The Bulgarian theatre group Alma Mater staged a musical-dance performance of William Shakespeare’s Romeo and Juliet at the Kenya National Theater.
The alternative theatre piece had an underlying theme about art crossing borders and the alikeness of human experiences around the world. Romeo (Georgi Arsov), for instance, asks for the audience’s contribution in choosing the balcony where the lovers meet, saying it could be in Verona where the original play is set, or in Bulgaria where he hails from, or in Nairobi.
The music was also a melting point for different cultures. It was based on the original works of Konstantin Kutshev composed specifically for the play. While performing Adam Salim’s Malaika to charm Juliet (Iliana Serbezova), Romeo also charms the audience. However, the inclusion of Jambo Bwana in the set did not seem relevant.
One fun thing about the performance was that it required audience involvement.
Apart from his great acting, Romeo was tactful about getting someone in the audience to sing in Bulgarian, for example, and a couple to tell their love story which the cast then integrated into Romeo and Juliet’s love story. Usually, inviting the audience could turn quite awkward if not well moderated by the actors involved.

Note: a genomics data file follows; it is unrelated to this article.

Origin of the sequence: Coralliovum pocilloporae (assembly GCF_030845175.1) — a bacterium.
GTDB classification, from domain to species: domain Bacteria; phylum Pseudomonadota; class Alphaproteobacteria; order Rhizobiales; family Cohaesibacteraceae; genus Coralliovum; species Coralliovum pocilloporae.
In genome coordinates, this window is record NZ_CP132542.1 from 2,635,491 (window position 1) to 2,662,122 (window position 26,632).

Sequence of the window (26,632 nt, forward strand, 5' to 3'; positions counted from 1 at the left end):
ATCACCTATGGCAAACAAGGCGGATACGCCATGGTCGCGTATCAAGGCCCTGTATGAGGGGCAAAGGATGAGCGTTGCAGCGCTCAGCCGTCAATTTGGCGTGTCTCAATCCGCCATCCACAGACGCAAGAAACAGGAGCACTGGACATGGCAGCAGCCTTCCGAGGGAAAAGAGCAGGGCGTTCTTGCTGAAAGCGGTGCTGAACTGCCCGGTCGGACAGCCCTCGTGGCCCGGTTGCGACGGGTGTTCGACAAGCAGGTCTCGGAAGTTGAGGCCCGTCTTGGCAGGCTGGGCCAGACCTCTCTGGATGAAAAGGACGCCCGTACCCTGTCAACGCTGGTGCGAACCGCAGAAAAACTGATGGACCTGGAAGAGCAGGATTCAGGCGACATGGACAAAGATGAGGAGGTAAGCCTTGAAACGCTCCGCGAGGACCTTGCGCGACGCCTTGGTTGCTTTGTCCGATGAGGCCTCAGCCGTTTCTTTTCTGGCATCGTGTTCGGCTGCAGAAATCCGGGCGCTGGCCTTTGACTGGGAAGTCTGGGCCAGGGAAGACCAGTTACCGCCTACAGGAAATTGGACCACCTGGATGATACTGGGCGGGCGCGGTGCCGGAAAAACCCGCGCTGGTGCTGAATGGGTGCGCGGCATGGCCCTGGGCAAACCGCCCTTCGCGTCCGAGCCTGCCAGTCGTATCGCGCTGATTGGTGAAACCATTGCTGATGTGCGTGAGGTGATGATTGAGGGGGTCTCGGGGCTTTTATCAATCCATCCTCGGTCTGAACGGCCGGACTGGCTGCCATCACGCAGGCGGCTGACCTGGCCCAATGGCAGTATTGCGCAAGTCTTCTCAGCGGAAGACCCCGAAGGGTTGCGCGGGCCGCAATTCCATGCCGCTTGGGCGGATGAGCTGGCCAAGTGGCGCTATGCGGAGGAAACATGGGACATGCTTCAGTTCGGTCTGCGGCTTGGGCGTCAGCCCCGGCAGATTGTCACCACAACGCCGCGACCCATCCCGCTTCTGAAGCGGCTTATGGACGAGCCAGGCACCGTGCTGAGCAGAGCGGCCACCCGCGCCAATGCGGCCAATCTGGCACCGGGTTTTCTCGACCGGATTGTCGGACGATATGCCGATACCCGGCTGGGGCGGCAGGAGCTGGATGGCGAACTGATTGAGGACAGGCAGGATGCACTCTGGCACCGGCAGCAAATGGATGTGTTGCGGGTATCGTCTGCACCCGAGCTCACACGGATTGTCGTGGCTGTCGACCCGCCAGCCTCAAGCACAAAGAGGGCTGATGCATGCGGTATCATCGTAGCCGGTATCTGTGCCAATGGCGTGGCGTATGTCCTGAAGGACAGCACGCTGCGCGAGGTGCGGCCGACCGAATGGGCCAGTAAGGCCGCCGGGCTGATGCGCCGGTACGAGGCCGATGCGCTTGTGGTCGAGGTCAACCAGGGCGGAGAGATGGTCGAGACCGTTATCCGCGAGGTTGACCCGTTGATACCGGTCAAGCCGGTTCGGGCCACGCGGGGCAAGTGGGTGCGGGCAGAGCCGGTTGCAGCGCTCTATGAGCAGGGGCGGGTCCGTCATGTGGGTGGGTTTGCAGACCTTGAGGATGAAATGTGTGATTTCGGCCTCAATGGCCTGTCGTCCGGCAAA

As the audience and cast interacted, there was a wonderful kind of hesitation as one side paused to understand the other before responding. Even though they were speaking the same language, each spoke it differently.
A lot of the music had the personality of what you would hear in a scary movie right before something tragic happens.
Petya Yosifova’s dance choreography matched this mood and the cast’s execution of it brought out issues such as the feuding between the families in an effective way. Actors such as The Nun (Fasika Melaku) and Mercutio (Marko Djenev) gave memorable performances even though they were not on the spotlight much. Friar Lawrence (David Hunkins) had an amazing voice.
A beautiful moment at the end of the performance was the integration of a popular Bulgarian song. Some members of the Bulgarian community in the audience joined the cast in singing it.
Throughout the play, the actors play around with names. For instance, Romeo and Juliet make two people in the audience say their own names were Romeo and Juliet too. This blurring of names called to mind the ability of art forms to cross borders and cultures.
A love story, especially one as famous as Romeo and Juliet’s, is a great vehicle by which artists can interact with audiences that may have different backgrounds from them.